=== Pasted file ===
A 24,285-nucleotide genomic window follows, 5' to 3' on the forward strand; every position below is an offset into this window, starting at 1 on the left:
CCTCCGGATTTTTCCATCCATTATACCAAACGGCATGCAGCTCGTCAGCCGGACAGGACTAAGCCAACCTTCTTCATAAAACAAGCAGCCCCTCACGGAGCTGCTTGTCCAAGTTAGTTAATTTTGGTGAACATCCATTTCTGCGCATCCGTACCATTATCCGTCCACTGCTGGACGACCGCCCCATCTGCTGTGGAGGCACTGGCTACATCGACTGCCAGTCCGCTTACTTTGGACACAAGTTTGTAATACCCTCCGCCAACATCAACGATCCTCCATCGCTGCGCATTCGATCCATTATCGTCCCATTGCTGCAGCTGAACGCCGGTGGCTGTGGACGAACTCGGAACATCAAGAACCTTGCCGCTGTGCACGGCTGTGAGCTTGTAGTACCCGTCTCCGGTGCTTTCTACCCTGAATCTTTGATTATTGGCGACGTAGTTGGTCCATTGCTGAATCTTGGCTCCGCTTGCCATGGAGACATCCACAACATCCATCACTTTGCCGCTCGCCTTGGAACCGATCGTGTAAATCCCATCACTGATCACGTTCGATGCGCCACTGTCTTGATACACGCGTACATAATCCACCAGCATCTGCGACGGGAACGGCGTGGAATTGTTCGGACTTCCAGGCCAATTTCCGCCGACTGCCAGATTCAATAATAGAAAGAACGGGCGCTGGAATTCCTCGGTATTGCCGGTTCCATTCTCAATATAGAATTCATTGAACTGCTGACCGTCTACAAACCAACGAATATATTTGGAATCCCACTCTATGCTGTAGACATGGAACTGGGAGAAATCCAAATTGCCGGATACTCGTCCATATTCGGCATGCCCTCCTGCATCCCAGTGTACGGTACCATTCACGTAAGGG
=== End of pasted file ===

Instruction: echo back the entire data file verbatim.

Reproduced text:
A 24,285-nucleotide genomic window follows, 5' to 3' on the forward strand; every position below is an offset into this window, starting at 1 on the left:
CCTCCGGATTTTTCCATCCATTATACCAAACGGCATGCAGCTCGTCAGCCGGACAGGACTAAGCCAACCTTCTTCATAAAACAAGCAGCCCCTCACGGAGCTGCTTGTCCAAGTTAGTTAATTTTGGTGAACATCCATTTCTGCGCATCCGTACCATTATCCGTCCACTGCTGGACGACCGCCCCATCTGCTGTGGAGGCACTGGCTACATCGACTGCCAGTCCGCTTACTTTGGACACAAGTTTGTAATACCCTCCGCCAACATCAACGATCCTCCATCGCTGCGCATTCGATCCATTATCGTCCCATTGCTGCAGCTGAACGCCGGTGGCTGTGGACGAACTCGGAACATCAAGAACCTTGCCGCTGTGCACGGCTGTGAGCTTGTAGTACCCGTCTCCGGTGCTTTCTACCCTGAATCTTTGATTATTGGCGACGTAGTTGGTCCATTGCTGAATCTTGGCTCCGCTTGCCATGGAGACATCCACAACATCCATCACTTTGCCGCTCGCCTTGGAACCGATCGTGTAAATCCCATCACTGATCACGTTCGATGCGCCACTGTCTTGATACACGCGTACATAATCCACCAGCATCTGCGACGGGAACGGCGTGGAATTGTTCGGACTTCCAGGCCAATTTCCGCCGACTGCCAGATTCAATAATAGAAAGAACGGGCGCTGGAATTCCTCGGTATTGCCGGTTCCATTCTCAATATAGAATTCATTGAACTGCTGACCGTCTACAAACCAACGAATATATTTGGAATCCCACTCTATGCTGTAGACATGGAACTGGGAGAAATCCAAATTGCCGGATACTCGTCCATATTCGGCATGCCCTCCTGCATCCCAGTGTACGGTACCATTCACGTAAGGG